With the rocks in their new places, my next thought was to find plants to grow between them and around the "torso", but I didn’t want the plants to obscure the stones. After all of my hard work, I felt the rocks should be dominant objects in the garden. This led me to think of miniature plants. I’d never grown miniature plants. It took a little research to find what I needed. A helpful resource was a listing of plants (with photos) found here.
Mini Hostas from NH Hosta.
The miniatures garden, so far, is a small collection of plants. They are all experimental since it usually takes some time to find what grows well in a new area. Among other types, my research to find small plants brought up a variety of mini hostas. I love hostas. They are perfect for this partly shaded area, and the mini ones have a charm that I cannot resist. Today I received an order of mini’s from NH Hostas, a nursery that offers a fabulous variety of this plant. They are sweet! -jmm

Saturday, May 24, 2014

The Tea Garden

What a pleasure it is, all through the growing season, to go outdoors and gather a leaf of this and a flower of that to brew into a steaming cup of herbal tea. Through winter, it’s nice to have a stash of the same herbs dried and ready to steep.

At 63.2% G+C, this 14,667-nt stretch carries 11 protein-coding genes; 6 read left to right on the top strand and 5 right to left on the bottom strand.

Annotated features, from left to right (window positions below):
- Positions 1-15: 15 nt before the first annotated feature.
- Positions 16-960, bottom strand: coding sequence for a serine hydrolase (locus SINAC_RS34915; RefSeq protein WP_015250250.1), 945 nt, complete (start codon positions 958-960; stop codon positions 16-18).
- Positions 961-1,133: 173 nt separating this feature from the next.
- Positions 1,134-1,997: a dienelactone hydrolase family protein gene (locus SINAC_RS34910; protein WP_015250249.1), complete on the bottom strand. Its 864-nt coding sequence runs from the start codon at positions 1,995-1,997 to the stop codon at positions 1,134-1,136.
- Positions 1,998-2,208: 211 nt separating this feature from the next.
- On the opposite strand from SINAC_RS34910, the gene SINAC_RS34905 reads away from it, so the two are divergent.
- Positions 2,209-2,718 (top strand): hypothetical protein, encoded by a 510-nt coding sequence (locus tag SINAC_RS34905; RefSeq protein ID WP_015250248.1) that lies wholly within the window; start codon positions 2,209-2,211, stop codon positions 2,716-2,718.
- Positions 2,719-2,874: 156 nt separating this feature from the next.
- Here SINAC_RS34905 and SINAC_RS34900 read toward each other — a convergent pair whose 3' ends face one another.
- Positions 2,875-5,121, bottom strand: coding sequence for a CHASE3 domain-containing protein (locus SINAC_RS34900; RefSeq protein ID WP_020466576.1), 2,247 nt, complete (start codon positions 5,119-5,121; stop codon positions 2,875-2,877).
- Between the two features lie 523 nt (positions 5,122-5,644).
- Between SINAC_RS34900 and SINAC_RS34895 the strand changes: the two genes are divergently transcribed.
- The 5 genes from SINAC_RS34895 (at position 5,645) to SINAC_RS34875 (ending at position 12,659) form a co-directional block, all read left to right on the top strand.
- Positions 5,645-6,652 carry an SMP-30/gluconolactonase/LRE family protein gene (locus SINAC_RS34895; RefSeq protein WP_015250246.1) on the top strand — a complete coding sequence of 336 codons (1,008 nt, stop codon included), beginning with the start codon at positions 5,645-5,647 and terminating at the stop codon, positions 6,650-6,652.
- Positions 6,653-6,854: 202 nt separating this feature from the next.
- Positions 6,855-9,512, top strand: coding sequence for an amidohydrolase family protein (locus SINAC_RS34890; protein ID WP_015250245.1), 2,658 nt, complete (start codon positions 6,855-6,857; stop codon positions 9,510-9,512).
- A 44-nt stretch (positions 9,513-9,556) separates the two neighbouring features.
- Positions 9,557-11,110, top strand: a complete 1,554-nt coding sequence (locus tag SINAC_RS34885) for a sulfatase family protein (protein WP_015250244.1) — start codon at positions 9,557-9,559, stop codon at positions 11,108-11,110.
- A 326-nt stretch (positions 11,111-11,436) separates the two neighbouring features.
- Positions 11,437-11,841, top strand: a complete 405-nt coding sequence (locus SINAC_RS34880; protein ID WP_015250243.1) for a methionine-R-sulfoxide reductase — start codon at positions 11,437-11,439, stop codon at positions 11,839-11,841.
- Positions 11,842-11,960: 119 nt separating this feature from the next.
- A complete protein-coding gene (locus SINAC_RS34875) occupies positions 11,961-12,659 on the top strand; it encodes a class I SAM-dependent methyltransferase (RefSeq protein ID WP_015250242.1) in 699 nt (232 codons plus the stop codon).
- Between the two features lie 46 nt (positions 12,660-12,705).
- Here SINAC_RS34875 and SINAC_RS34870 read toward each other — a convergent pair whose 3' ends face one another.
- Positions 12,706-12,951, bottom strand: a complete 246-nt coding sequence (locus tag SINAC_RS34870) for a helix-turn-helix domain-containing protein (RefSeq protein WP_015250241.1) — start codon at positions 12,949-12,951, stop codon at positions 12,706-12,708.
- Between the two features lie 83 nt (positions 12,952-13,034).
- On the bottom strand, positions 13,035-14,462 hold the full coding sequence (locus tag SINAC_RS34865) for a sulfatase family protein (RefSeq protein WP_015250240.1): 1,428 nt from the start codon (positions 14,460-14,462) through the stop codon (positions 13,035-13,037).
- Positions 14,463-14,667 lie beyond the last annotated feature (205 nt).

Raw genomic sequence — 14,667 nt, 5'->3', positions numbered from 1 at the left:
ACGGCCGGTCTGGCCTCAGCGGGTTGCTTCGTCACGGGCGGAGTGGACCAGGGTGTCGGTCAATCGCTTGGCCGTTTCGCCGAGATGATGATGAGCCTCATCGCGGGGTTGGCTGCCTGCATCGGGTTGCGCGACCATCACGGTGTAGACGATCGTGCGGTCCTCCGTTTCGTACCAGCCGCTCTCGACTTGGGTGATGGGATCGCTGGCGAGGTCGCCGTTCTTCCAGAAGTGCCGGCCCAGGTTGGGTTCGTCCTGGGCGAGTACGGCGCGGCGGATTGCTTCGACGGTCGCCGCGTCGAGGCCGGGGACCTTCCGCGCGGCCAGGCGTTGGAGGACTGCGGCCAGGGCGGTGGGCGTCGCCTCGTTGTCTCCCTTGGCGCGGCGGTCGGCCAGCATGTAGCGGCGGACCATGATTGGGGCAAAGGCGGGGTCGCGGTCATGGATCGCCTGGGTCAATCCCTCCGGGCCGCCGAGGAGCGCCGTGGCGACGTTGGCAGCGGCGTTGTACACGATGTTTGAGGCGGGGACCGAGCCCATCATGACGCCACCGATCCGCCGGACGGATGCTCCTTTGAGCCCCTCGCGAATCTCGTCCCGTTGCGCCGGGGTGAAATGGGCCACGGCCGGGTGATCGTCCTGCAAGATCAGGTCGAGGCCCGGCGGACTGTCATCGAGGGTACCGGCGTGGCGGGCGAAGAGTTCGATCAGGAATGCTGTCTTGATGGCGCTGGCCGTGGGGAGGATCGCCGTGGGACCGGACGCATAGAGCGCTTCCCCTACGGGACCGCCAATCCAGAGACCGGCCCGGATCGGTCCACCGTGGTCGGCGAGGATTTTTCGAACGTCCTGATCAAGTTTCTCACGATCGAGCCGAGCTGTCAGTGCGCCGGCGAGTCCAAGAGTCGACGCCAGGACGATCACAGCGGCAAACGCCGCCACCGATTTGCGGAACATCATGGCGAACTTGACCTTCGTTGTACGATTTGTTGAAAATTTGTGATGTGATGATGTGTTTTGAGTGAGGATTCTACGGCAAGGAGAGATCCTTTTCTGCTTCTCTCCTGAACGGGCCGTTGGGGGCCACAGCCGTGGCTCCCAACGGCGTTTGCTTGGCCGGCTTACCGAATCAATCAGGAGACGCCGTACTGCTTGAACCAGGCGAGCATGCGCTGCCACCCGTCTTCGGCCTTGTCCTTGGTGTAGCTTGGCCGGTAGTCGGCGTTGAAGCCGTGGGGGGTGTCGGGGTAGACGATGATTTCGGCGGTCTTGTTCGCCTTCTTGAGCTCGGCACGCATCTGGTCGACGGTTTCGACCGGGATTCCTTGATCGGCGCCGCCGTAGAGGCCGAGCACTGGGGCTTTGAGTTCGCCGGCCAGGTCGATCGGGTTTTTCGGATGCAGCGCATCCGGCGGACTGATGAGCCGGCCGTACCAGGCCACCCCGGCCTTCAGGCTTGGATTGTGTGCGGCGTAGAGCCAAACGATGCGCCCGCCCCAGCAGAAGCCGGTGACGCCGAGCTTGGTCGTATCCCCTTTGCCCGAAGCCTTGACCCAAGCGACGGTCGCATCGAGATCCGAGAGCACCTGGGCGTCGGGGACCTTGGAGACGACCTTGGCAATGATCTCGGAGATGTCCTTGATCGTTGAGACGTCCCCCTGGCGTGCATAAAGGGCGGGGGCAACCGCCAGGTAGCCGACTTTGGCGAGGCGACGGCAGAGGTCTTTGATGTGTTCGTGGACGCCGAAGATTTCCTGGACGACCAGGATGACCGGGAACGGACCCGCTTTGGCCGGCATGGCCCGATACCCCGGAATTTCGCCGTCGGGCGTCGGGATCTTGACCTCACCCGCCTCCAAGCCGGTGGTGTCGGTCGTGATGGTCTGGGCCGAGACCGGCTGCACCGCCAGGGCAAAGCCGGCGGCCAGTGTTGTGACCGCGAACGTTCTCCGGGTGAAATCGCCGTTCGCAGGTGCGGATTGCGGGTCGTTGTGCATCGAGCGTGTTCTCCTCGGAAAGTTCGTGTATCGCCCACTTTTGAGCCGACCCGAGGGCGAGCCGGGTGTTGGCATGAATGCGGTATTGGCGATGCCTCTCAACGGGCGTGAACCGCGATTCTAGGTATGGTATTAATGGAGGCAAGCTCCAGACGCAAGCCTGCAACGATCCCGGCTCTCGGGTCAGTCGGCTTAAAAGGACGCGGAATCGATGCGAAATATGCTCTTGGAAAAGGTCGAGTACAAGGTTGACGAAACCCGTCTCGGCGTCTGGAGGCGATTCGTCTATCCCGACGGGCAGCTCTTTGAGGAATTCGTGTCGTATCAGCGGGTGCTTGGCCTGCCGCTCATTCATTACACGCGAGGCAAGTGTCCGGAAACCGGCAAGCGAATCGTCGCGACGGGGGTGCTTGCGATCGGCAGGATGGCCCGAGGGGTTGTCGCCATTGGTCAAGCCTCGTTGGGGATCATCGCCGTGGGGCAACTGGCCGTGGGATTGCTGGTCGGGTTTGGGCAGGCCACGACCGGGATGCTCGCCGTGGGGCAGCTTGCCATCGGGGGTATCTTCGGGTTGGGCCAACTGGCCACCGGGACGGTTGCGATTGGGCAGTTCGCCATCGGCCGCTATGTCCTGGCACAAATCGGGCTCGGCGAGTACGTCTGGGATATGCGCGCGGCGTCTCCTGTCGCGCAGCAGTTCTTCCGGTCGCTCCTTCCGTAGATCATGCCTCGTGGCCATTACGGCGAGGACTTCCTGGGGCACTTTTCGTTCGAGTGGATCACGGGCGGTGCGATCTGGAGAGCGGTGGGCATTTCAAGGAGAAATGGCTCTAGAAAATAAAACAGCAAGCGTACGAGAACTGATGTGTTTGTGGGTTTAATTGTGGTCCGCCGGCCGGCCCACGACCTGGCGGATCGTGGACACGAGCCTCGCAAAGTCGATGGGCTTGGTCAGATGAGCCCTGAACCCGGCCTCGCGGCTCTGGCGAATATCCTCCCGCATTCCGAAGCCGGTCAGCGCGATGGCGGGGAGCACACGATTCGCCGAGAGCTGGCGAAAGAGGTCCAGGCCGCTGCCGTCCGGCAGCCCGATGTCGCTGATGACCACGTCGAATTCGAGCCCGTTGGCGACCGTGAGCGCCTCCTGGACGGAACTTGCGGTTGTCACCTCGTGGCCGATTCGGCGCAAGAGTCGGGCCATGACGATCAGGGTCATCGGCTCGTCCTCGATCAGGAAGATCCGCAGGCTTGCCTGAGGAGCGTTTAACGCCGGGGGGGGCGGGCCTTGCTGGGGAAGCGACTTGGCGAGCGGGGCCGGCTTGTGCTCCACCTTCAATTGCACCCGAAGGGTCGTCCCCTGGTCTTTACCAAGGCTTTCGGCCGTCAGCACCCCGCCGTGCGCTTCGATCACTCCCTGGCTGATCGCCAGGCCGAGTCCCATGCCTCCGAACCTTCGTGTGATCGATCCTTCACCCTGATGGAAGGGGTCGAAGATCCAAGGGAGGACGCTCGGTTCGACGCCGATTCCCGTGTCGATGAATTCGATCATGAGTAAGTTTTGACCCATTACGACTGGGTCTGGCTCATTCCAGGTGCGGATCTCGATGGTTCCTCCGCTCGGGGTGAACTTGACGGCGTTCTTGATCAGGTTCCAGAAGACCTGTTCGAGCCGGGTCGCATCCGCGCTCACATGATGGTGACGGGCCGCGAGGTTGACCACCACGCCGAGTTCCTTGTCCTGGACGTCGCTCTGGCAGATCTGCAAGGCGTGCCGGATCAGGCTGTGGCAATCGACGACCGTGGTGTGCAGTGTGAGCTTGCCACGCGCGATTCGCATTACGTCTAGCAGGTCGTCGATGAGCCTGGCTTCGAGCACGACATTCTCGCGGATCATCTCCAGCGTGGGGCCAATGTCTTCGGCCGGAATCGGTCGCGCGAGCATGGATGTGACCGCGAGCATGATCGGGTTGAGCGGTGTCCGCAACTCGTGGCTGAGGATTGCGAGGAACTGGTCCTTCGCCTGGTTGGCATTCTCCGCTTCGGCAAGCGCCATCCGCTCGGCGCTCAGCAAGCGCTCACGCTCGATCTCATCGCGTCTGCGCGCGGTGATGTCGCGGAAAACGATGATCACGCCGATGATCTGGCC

Because I had been gathering tea parts from multiple places, eventually I thought to move the herbs all into one place. After preparing a new area with dirt and compost, and lining the edges with rocks, I gathered the plants and tucked them in.
Too early to be flowering, this rose has blue-green leaves.
Already at the back of the tea garden was an Alba Alba, an antique rose that in flower is wonderfully aromatic. It’s long arching canes bow gracefully over the tea plants. It’s not out of place since its petals and hips often end up in cups of tea.